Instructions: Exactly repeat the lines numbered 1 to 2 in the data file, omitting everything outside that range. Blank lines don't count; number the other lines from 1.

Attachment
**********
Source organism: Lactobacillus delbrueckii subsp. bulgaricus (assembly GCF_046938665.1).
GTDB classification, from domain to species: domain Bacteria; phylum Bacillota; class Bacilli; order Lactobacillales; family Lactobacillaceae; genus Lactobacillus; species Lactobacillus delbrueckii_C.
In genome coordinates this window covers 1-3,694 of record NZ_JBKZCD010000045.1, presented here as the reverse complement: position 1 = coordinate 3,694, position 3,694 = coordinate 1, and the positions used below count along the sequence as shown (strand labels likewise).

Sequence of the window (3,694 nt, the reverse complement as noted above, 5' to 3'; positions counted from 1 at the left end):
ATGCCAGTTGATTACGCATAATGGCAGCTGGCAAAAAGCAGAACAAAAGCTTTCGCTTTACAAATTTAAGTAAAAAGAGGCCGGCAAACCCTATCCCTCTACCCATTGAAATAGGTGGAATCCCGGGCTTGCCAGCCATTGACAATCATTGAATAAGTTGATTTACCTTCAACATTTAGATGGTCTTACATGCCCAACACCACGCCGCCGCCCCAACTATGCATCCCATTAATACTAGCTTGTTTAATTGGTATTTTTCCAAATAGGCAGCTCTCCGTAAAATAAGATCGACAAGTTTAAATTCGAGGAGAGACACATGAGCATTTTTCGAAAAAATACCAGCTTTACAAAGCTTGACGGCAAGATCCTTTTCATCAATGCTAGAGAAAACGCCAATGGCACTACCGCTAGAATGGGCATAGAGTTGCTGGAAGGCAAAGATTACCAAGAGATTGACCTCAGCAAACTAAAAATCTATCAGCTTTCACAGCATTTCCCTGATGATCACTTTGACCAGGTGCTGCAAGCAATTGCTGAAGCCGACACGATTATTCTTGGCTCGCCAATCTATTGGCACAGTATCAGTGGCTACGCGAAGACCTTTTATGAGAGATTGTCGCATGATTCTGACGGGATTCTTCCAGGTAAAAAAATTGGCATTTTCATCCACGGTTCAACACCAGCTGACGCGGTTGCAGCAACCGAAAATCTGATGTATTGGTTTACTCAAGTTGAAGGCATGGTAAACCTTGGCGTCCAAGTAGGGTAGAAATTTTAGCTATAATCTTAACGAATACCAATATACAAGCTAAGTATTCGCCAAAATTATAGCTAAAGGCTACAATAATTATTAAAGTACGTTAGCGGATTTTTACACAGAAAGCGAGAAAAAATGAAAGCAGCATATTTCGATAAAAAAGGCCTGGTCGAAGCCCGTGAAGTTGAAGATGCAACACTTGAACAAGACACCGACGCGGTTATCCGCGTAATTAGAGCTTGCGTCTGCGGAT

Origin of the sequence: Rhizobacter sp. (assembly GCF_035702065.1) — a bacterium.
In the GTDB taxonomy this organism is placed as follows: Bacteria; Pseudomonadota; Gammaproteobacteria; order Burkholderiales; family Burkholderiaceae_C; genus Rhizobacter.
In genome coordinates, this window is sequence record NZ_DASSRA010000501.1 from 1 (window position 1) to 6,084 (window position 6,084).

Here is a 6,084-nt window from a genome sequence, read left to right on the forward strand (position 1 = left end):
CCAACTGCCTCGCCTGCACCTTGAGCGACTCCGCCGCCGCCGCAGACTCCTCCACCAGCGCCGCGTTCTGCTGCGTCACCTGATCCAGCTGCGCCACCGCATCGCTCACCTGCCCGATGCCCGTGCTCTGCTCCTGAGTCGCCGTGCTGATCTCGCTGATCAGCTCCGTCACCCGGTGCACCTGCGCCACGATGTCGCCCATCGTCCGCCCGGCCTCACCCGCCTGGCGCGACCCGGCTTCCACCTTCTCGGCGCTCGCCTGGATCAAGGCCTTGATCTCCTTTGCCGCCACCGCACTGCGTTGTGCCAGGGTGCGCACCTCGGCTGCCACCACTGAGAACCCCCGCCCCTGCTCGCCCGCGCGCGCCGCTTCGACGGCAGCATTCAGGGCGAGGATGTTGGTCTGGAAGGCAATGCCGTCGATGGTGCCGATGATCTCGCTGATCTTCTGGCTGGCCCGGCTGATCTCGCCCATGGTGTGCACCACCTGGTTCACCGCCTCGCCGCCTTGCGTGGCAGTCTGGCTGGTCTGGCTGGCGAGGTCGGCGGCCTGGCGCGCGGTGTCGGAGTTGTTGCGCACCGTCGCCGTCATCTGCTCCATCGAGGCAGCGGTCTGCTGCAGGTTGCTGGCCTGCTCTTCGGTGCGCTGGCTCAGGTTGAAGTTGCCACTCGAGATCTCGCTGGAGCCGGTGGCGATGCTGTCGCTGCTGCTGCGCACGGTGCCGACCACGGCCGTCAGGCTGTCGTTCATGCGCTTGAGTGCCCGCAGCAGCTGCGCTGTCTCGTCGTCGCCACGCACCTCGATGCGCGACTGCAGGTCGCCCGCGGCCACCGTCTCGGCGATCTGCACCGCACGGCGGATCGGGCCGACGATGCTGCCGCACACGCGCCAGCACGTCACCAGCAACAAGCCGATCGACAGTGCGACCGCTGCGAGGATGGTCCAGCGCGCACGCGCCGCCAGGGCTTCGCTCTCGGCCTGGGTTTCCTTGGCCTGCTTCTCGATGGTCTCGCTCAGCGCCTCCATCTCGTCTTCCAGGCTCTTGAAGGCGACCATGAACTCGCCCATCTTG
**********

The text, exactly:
Source organism: Lactobacillus delbrueckii subsp. bulgaricus (assembly GCF_046938665.1).
GTDB classification, from domain to species: domain Bacteria; phylum Bacillota; class Bacilli; order Lactobacillales; family Lactobacillaceae; genus Lactobacillus; species Lactobacillus delbrueckii_C.